Just for grins, this is what I had to contend with getting gas on the way home. BJs (a competitor to Sams) was selling gas for $3.49 to members today, and it’s anywhere from $3.55 to $3.79 at other stations nearby. (Who ever thought people would line up for $3.50 gas???)
Just to make life even more interesting, the pumps were running veerrrrrrrrryyyyy slloooooowwwwwwwllllyyyy. I didn’t have to stand around by myself, though; people want to talk to the guy with that strange-looking motorcycle.
Of course, half the vehicles at the pumps were trucks or SUVs, none of the cars were the size of my Civic, and I was the only one on a motorcycle… and on a beautiful day, no less. I suppose gas will have to go even higher to get people to really change their ways… although the guy in the Mustang GT in front of me was talking about getting his Shadow out of mothballs. He ought to — my DRZ gets over twice the gas mileage of his car.
Back to the story… FINALLY.
Saturday, October 19, 2013
Whew. The phone calls and emails are finally tapering off. My 15 minutes of fame are running out, and not a moment too soon. While the job offers from various news services have been more interesting, none are offering what I’m making on my day job. But I could have all the extra income I want as a stringer.
What’s not so fun is how everyone is using my work for ends that have little to do with water conflicts. A-list bloggers say “we” (as if I’m an A-lister… who’s this “we”?) have “schooled the tradmed” once again. The tradmed, perhaps as a little payback, has developed a narrative that identifies me as a “press secretary for the GCM.” Ick! And of course the fringers are spinning the whole thing as the True Militia defeating the National Guard (implication: “false militia”) in armed combat.
I don’t want to go on too long about this, but I have to admit that my opinion of the GCM as a bunch of armed yahoos was a bit off. Yeah, there are plenty of those folks — but there’s a core group, officers and foot soldiers, and they’re sharp. Plenty of military experience, and a few active reservists. It calls to mind the business owners in the Smokies and other rural places, who carefully cultivate an “ignert” front… all the better to fleece the “sophisticated” tourists. One of the officers is a state
Anyway, all that is finally slipping into my past. While the phone calls and such are cooling off, it has been plenty warm at FAR Manor for an October, with no cool-down in sight. A Bermuda high has stalled out and is pushing warm air up this way. The garden has been happy, especially since there’s been plenty of moisture coming up with the warm air. I’m thinking we might have moved our bed off the porch a little too soon. But we celebrated Daughter Dearest’s birthday earlier this week; The Boy came to stay the weekend too. First time in a number of years that we’ve all been together at the manor, and it was kind of nice. Well… no “kind of” about it. The Boy helped me finish up the firewood; we should have enough to get through the winter once it gets started. It helped that we had a few days of dry weather this week.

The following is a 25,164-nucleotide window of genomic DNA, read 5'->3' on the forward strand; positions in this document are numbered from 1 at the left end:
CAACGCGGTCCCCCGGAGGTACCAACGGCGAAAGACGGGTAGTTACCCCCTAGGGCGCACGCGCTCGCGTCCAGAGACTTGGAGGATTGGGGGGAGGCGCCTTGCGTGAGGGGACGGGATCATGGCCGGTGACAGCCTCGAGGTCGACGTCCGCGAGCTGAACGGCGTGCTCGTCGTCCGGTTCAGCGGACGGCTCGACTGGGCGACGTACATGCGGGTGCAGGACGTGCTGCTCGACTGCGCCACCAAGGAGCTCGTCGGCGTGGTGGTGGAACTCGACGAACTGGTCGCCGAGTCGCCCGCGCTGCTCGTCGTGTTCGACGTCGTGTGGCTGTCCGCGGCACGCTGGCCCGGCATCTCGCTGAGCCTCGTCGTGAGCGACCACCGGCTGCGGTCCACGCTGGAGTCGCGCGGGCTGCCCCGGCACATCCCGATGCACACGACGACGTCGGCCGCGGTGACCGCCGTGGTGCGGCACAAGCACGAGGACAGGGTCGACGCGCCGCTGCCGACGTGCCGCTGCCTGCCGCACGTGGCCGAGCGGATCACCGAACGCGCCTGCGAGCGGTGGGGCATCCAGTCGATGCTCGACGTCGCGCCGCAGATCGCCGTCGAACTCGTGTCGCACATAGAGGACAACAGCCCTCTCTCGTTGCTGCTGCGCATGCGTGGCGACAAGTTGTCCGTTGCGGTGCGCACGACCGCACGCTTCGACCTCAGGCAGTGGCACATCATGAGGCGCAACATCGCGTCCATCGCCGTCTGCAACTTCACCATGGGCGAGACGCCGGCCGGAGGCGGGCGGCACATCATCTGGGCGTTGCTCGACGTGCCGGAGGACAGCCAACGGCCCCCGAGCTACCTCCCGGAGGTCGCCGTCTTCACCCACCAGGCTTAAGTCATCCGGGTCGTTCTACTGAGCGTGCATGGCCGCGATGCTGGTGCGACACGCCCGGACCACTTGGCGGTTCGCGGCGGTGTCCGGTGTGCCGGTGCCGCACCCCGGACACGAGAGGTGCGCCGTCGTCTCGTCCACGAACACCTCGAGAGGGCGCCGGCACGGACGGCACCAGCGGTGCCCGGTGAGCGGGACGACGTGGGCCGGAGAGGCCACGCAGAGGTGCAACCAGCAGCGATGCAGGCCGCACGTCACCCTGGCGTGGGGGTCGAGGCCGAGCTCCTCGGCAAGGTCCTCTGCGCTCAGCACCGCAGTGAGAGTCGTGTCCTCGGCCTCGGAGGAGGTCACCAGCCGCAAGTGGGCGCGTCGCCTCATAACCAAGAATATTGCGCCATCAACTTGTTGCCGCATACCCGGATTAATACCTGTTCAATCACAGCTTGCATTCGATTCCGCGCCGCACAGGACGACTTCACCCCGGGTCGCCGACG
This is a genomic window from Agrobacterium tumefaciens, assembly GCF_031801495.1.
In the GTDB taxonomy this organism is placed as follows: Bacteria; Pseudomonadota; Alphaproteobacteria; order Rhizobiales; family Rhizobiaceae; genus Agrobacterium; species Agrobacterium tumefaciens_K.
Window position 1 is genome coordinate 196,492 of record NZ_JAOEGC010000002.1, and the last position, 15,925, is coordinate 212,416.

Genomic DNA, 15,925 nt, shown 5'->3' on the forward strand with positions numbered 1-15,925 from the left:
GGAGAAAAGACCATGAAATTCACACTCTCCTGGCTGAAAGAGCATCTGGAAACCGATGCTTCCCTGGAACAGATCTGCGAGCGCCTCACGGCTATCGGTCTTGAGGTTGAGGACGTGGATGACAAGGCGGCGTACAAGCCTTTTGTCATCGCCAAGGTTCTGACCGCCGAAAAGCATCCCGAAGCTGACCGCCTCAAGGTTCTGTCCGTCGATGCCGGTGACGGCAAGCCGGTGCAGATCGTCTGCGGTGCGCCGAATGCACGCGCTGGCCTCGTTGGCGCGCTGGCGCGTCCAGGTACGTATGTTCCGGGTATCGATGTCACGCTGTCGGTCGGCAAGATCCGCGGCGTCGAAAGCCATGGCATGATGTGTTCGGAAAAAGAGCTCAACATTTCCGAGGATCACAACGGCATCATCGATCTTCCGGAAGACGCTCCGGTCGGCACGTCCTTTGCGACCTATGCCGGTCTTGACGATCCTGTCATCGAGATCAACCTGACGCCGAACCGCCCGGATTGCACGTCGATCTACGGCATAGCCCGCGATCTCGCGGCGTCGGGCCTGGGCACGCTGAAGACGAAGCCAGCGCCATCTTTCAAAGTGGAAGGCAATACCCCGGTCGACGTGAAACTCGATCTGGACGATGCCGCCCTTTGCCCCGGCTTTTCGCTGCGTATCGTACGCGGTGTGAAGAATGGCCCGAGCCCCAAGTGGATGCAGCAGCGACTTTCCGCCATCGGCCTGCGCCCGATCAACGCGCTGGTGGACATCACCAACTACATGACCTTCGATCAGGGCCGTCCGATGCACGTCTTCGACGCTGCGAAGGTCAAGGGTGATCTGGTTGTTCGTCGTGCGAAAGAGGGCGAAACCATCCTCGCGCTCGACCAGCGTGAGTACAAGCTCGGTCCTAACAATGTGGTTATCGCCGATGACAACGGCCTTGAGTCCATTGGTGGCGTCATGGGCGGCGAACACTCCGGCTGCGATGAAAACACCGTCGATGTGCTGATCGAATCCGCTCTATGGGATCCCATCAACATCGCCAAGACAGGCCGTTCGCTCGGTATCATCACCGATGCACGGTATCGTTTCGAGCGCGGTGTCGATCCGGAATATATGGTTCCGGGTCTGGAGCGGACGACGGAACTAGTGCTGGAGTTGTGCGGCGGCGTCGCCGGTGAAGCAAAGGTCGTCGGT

The warm weather has everyone hoping for a really short and/or mild winter. Natural gas utilities have admitted they aren’t sure they have enough stocks to get through a severe winter… in other words, they could run out if things get really cold. A lot of people are planning to heat with wood, not all of it scrap lumber, and that’s putting a lot of pressure on forest managers to keep poachers from cleaning them out — the smart ones aren’t waiting for things to get cold. Most places allow taking out deadfall, but with fuel rationing there’s only so far into the woods you can go to find it before it isn’t worth the effort (although it probably won’t be long before people start using a horse & wagon again). Some people are likely to burn pine, because they have plenty of that and not so much hardwood, so fire departments are gearing up for dealing with an expected huge increase in chimney fires this winter. Most communities are encouraging people to double up families for the winter (like many did last year); it’s a lot easier to heat one house than two and some cities are offering free assistance for emptying water pipes and generally buttoning up a house for several months. A lot of people are balking, what with looters stripping abandoned houses last year and eventually tearing them down for firewood, although it’s likely that a lot of the people worried now were part of the problem back then, grabbing free firewood where they could. The survival instinct is a funny thing like that.
As always, there are people out to make an honest living by the opportunities found in any crisis: chimney sweeps (“only we can prevent chimney fires” is one of the slogans), plumbers (guaranteeing unbroken pipes come spring), and security. Others are looking at less-honest ways to turn a buck: professional arsonists, burglars, looters (taking pieces of the house rather than the contents), and fuel fraudsters who guarantee natural gas or fuel oil all winter for an up-front fee then disappear after collecting the money. We’ve already had a couple of the latter types leave lengthy ads on our answering machine (a violation in itself), and I’m getting peeved enough to set up a sting operation. Mrs. Fetched is against it, as she is with any idea I come up with at first, but she’ll probably come around when she thinks about the consequences — to me, that’s nothing short of indirect murder. I gave the contact information to the local cops anyway; they said they would check it out so maybe I won’t have to do much about it.
On the other hand, investigative journalism is probably a lot less hazardous than the embedded variety!